Klarna CEO Sebastian Siemiatkowski attends the launch of the online payment start-up’s pop-up store in London.
Dave Benett | Getty Images for Klarna
Swedish online payments firm Klarna reported a ballooning net loss in the first half of 2020, as the company invested in an international expansion drive and set aside reserves to deal with credit losses amid the coronavirus pandemic.
The Stockholm-based company’s interim first-half report showed a net loss of 522 million Swedish krona ($59.8 million) between January and June, a sevenfold increase from the net loss of 73 million krona it posted in the same period last year.
Klarna, backed by investors including Snoop Dogg and Jack Ma’s Ant Group, is one of Europe’s most valuable privately-held technology companies, with a so-called “unicorn” valuation of $5.5 billion. It’s tied with British banking app Revolut and payments software maker Checkout.com as the region’s top fintech unicorn.
A regulated bank, Klarna is mostly known for its “buy now, pay later” scheme that offers shoppers interest-free financing on retail purchases over a period of installments. Klarna pays a merchant once a customer buys something using its platform, while that user is then invoiced over installments.
Credit losses — incurred when a customer doesn’t pay back a loan — almost doubled to around 1.2 billion krona, a figure the group said was adjusted for “macroeconomic uncertainty.” However, Klarna insisted the firm’s balance sheet was “strong” and overall losses accounted for only 0.6% of entire sales volume.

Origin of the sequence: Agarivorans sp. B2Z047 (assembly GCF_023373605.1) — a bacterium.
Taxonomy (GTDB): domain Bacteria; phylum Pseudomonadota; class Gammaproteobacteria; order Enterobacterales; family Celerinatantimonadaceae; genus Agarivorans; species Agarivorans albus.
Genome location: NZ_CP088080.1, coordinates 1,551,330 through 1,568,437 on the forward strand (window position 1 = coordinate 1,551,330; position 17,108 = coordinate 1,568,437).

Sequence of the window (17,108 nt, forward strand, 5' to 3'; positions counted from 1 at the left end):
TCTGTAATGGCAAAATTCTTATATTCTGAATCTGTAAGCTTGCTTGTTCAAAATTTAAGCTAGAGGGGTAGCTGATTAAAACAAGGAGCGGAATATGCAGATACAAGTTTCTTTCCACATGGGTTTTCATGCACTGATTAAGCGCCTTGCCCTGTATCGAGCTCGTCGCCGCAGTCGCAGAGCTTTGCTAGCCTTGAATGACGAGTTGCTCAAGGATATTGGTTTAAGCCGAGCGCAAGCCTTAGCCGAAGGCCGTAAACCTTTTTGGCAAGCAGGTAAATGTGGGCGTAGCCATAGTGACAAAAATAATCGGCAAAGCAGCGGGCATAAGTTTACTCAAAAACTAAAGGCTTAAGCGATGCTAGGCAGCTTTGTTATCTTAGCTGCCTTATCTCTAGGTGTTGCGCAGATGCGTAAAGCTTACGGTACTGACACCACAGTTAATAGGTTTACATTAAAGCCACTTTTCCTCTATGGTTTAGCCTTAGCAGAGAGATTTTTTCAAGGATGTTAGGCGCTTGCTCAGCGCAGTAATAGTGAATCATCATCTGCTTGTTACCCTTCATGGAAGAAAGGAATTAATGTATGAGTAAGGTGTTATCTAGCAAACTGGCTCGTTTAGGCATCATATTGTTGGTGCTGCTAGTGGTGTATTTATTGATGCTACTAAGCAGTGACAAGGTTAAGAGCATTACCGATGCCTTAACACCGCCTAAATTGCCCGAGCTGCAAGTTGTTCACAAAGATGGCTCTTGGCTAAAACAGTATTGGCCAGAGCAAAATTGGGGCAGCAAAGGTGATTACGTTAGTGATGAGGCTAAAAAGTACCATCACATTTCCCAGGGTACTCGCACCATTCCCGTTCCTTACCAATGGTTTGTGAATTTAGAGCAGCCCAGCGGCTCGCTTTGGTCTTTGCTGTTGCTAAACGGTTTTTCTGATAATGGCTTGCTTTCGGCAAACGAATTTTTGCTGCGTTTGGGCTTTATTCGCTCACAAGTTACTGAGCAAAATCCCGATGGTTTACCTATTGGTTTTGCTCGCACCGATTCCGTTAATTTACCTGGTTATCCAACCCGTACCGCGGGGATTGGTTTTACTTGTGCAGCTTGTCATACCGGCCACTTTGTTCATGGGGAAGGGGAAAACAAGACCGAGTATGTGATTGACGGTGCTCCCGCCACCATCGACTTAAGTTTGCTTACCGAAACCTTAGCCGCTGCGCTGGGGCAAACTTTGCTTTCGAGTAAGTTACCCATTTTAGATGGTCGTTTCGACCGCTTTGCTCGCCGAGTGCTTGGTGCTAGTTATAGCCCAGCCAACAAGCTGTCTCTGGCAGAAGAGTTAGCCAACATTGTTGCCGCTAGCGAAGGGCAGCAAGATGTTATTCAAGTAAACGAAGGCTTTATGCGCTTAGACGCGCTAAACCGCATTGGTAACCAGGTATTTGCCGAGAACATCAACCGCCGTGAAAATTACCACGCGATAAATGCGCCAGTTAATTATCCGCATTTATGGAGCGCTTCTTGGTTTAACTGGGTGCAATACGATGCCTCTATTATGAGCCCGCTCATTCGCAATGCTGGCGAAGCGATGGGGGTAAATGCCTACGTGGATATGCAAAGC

The company has been expanding aggressively overseas, particularly in the U.S. market where it claims to have added another 1 million customers in the last three months. Klarna says that new customers affect its net credit losses.
Total net operating income came in at 4.6 billion krona, which represented a rise of 37% from 3.3 billion krona in the first half of 2019. The company said its gross merchandise volume — the total sales made through its platform — was 215 billion krona in the January-June period, up 44% year-on-year.
“In the context of Covid-19 and the uncertainties it has unfortunately created for so many, a somewhat precautionary approach was necessary at times, including adjusting our credit policies globally,” Klarna co-founder and CEO Sebastian Siemiatkowski said in a letter to shareholders. “Despite this, we have seen accelerated growth and rapidly increasing demand for our services.”
It comes after the firm earlier this year reported its first-ever annual loss since operations began in 2005.
Klarna gets its revenues from fees charged to merchants as well as late payment fees. The company’s business model has been the source of criticism due to concerns that it could lead younger shoppers into a debt trap. However, Klarna argues it has safeguards in place to prevent overspending.
The company competes with the likes of U.S.-based Affirm, which is led by PayPal co-founder Max Levchin, and Australia’s Afterpay. Earlier this week, Afterpay said it had agreed to buy Spanish firm Pagantis in a deal that allows it to expand into Europe, effectively challenging Klarna.
Speculation over an initial public offering has circled Klarna for some time, and Siemiatkowski recently suggested that this could happen within the next two years. A series of software companies including Palantir, Unity and Snowflake filed to go public this week.
Meanwhile, Ant Group, an affiliate of China’s Alibaba, recently filed for a dual listing in Hong Kong and Shanghai that is expected to value the company north of $200 billion. The company’s blockbuster stock market float is likely to be the biggest public offering of the year.